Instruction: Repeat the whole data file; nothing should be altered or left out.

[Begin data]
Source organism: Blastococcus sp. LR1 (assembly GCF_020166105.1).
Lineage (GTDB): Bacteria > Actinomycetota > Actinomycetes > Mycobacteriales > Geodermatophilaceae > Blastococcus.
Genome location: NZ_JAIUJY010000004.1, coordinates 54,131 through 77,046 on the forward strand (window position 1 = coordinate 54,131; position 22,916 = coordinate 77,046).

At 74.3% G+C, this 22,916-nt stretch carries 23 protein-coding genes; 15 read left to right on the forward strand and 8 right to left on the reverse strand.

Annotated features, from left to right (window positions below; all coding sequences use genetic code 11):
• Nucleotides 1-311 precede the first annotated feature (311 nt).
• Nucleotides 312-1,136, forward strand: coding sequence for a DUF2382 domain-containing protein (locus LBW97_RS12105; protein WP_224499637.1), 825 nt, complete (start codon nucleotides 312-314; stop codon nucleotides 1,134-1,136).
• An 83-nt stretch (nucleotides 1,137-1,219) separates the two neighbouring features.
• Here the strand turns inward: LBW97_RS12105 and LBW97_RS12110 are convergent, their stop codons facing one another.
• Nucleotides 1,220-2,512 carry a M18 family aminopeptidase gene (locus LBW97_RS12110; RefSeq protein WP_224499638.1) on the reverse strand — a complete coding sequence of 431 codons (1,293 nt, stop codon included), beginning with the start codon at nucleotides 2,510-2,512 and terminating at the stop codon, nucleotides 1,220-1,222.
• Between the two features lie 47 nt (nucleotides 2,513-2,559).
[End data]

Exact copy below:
Source organism: Blastococcus sp. LR1 (assembly GCF_020166105.1).
Lineage (GTDB): Bacteria > Actinomycetota > Actinomycetes > Mycobacteriales > Geodermatophilaceae > Blastococcus.
Genome location: NZ_JAIUJY010000004.1, coordinates 54,131 through 77,046 on the forward strand (window position 1 = coordinate 54,131; position 22,916 = coordinate 77,046).

At 74.3% G+C, this 22,916-nt stretch carries 23 protein-coding genes; 15 read left to right on the forward strand and 8 right to left on the reverse strand.

Annotated features, from left to right (window positions below; all coding sequences use genetic code 11):
• Nucleotides 1-311 precede the first annotated feature (311 nt).
• Nucleotides 312-1,136, forward strand: coding sequence for a DUF2382 domain-containing protein (locus LBW97_RS12105; protein WP_224499637.1), 825 nt, complete (start codon nucleotides 312-314; stop codon nucleotides 1,134-1,136).
• An 83-nt stretch (nucleotides 1,137-1,219) separates the two neighbouring features.
• Here the strand turns inward: LBW97_RS12105 and LBW97_RS12110 are convergent, their stop codons facing one another.
• Nucleotides 1,220-2,512 carry a M18 family aminopeptidase gene (locus LBW97_RS12110; RefSeq protein WP_224499638.1) on the reverse strand — a complete coding sequence of 431 codons (1,293 nt, stop codon included), beginning with the start codon at nucleotides 2,510-2,512 and terminating at the stop codon, nucleotides 1,220-1,222.
• Between the two features lie 47 nt (nucleotides 2,513-2,559).